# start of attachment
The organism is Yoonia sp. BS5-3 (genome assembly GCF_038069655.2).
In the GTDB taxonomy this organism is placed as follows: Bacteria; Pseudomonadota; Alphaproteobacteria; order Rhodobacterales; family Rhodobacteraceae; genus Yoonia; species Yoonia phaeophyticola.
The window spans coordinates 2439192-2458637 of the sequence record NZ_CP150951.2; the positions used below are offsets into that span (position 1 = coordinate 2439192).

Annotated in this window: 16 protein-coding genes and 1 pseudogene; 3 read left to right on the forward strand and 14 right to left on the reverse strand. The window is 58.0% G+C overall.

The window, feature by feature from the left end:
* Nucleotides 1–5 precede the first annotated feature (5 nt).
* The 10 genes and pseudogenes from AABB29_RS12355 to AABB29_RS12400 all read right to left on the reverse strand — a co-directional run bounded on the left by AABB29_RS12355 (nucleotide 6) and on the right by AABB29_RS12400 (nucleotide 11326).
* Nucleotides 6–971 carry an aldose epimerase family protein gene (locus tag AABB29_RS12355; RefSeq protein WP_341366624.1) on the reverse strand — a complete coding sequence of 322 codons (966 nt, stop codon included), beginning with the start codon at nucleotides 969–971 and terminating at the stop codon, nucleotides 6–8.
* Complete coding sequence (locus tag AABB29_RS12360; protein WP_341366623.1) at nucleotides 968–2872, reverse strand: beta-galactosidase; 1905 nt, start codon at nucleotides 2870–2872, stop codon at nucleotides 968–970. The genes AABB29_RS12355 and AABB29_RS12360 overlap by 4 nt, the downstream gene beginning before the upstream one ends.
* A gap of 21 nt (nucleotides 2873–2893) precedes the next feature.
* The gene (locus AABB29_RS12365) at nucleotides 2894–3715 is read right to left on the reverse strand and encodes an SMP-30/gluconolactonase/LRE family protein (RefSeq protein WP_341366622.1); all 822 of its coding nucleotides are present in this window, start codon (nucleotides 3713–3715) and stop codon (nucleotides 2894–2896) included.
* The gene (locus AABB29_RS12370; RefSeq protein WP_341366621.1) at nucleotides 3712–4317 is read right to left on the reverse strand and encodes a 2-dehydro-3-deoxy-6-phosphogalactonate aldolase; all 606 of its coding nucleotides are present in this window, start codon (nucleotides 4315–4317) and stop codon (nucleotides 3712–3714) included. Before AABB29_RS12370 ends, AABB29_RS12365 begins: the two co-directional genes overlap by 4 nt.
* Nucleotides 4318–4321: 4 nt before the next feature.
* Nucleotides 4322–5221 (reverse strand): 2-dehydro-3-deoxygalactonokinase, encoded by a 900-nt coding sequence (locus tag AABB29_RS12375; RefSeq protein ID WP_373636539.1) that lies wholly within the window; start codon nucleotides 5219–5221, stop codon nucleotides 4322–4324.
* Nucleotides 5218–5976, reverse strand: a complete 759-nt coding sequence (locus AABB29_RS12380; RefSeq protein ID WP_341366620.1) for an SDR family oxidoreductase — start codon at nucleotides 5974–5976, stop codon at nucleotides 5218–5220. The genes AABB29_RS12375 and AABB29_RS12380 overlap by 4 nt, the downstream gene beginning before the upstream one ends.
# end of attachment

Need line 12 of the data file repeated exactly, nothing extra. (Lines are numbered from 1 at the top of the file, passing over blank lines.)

* The gene (locus AABB29_RS12370; RefSeq protein WP_341366621.1) at nucleotides 3712–4317 is read right to left on the reverse strand and encodes a 2-dehydro-3-deoxy-6-phosphogalactonate aldolase; all 606 of its coding nucleotides are present in this window, start codon (nucleotides 4315–4317) and stop codon (nucleotides 3712–3714) included. Before AABB29_RS12370 ends, AABB29_RS12365 begins: the two co-directional genes overlap by 4 nt.